Next-gen lightning strike protection devices to save lives
Lightning strikes are getting more common. So it's just as well Dr Hannah J. King is working on the next-generation lightning strike protection devices to stop lightning striking buildings, people, boats and more.
- Dr Hannah J. King is an Associate Researcher with Surface Engineering for Advanced Materials (SEAM)
- Her science teacher inspired her to pursue a career in science
- She hopes her research into lightning strike protection devices will save lives
Have you noticed more lightning activity of late? Back in 2014, researchers predicted that for every 1°C of global warming, lightning strikes would increase by 12 per cent. And of course, we know lightning strikes can cause bushfires. But evidence also suggests that lightning strikes in urban areas are becoming more common. So, it’s just as well Postdoctoral Fellow at Swinburne Dr Hannah J. King is working on the next-generation lightning strike protection devices to stop lightning striking buildings, people, boats and just about anything else that might get struck.
To celebrate International Day of Women and Girls in Science, we asked Dr Hannah J. King about her journey to becoming an Associate Researcher at The Australian Research Council (ARC) Industrial Transformation Training Centre in Surface Engineering for Advanced Materials (SEAM).
Here's what she had to say.
Tell us about your childhood and the environment you grew up in?
I grew up in Townsville, Queensland. My father was an engineer and my mother a nurse. I went to a high school which had a standard science education. I went to James Cook University in Townsville and studied an undergraduate Bachelor of Science with a double major of Chemistry and Mathematics. I studied honours in Chemistry, then a PhD in Chemistry.
I had all male educators for my chemistry and maths degree, except for one woman maths lecturer. I knew only a few women studying science, and had no exposure of women working in science in the real world (outside of a university).
Were there many female role models (in terms of your career) for you growing up?
I had one woman science teacher who either always knew the answer or would take the time to research an answer for you. Everything was interesting to her, everything was worth the effort to explore. She made me feel more confident that women could be good at science.
My sister studied engineering so her presence in STEM was always a crutch to lean on. If I was frustrated by the established patriarchy, then I could go to her to vent. Sometimes the simple words of, “yeah, that’s because of the patriarchy”, makes you feel normal when you don’t fit in or think the same way your male counterparts do.
Please tell us about what you do now, both at Swinburne and outside of your role at Swinburne?
I am a post-doctoral researcher working research and development (R&D) for a research centre within Swinburne called SEAM (Surface Engineering for Advanced Materials). I work with a company called Lightning Protection International (LPI), which are a wholly Australian owned company who –amongst other things – make lightning strike protection devices to stop lightning striking buildings, people, boats, etc. I bridge across the disciplines of chemistry and engineering to do R&D to make the next generation of their lightning strike protection devices.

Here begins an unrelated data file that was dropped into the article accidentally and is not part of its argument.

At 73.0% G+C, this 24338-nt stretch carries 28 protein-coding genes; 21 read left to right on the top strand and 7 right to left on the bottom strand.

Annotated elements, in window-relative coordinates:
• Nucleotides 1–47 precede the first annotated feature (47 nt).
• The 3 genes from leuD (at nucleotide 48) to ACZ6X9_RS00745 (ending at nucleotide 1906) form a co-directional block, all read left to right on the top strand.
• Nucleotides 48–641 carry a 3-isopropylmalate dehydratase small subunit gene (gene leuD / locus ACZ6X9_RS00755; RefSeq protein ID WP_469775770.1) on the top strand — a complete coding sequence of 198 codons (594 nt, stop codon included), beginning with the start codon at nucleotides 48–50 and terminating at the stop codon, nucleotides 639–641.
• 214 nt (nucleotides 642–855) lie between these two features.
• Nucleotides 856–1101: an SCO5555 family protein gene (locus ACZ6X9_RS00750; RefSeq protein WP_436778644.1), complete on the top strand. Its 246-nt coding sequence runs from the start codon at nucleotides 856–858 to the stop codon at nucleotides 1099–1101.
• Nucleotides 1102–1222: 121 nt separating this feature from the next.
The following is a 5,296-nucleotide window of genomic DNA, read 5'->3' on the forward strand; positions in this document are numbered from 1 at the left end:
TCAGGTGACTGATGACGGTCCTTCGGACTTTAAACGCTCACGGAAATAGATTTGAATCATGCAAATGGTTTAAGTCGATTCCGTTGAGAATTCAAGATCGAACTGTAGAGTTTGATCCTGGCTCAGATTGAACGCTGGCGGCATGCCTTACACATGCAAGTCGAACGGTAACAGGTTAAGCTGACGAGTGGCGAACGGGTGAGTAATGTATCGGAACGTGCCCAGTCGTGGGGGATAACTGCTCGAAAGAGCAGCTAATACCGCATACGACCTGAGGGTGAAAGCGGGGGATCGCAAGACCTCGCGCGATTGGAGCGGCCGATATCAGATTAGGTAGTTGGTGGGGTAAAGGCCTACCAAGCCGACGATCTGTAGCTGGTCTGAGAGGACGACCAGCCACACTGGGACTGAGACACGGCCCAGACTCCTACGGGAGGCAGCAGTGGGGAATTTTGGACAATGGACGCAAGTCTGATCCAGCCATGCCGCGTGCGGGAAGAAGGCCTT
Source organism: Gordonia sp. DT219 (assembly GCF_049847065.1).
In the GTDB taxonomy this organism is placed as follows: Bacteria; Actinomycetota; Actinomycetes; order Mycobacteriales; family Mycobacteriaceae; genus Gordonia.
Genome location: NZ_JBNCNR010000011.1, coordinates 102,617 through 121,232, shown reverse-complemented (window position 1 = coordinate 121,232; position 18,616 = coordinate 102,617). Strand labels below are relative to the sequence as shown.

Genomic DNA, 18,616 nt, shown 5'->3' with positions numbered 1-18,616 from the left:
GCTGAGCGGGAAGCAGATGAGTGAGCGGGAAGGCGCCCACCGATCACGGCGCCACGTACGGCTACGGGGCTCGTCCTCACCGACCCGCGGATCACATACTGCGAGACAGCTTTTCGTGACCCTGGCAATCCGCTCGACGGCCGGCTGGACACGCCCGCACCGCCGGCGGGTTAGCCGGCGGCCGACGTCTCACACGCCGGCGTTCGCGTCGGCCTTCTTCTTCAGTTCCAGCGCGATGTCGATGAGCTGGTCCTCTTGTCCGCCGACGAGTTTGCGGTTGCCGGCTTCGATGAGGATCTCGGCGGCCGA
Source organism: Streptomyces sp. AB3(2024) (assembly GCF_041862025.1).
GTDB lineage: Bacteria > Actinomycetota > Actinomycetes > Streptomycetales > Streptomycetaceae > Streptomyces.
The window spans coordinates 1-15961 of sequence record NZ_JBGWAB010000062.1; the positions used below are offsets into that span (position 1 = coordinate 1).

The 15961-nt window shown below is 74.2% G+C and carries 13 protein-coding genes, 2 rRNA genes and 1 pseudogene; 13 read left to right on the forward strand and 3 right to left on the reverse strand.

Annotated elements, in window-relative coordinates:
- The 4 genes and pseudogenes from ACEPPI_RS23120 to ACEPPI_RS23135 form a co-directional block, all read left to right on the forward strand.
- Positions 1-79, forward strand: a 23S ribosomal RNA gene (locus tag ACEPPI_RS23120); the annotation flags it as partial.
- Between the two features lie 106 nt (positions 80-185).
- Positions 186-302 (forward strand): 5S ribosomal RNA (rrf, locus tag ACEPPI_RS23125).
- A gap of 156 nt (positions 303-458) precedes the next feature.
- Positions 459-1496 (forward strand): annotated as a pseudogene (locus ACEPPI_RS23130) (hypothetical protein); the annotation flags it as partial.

Did you ever have any naysayers or challenges along the way?
Being in an isolated research group in Townsville was incredibly difficult. There was no one to ask a simple question, or to get a brief opinion from. Science works best with collaboration and support, and of course, the finances to make it all happen. Pushing through the tough times to prepare yourself for your next career step is so important.
Dr Hannah J. King says other women are wanted and needed in science. 'If you can do the work, if you can have passion, if you can persist, then you will find a place in science.'
Tell us more about your drivers and research.
I aim to be engaged by my work. I want to wake up with thoughts about the day’s work; to think about what problems I want to tackle, how I will test my theories, how I will make it all happen. I started working for a great team called SEAM (Surface Engineering of Advanced Materials) within Swinburne in 2020, and that has been a game-changer. It’s not just about technical skill, you need to be so much more. I really appreciate working on real work problems with the assistance of the SEAM team.
What makes you most excited about your research?
I work within a really amazing team, doing really amazing science. I love passing project milestones because it means we’re getting closer and closer to having a commercially viable product which will literally save lives.
How are you building a better tomorrow?
I hope that my research towards developing a better lightning strike protection device will help save lives. I hope the time I spend writing “how to” documents to teach others about instruments makes better scientists – scientists who are able to focus on progressing science rather than wasting time on trying to make the science work.
Your advice for other women in (or aspiring to be in) science?
You don’t have to be the best. You don’t have to the smartest. You don’t have to be perfect. You are wanted and you are needed in science. You might feel insignificant in a room full of men who want to be the loudest voice, but in science, fact matters. If you can do the work, if you can have passion, if you can persist, then you will find a place in science. Science requires skills beyond technical knowledge; it requires you to organise, plan, negotiate, manage, present, explain, teach. These are just as important as technical knowledge.
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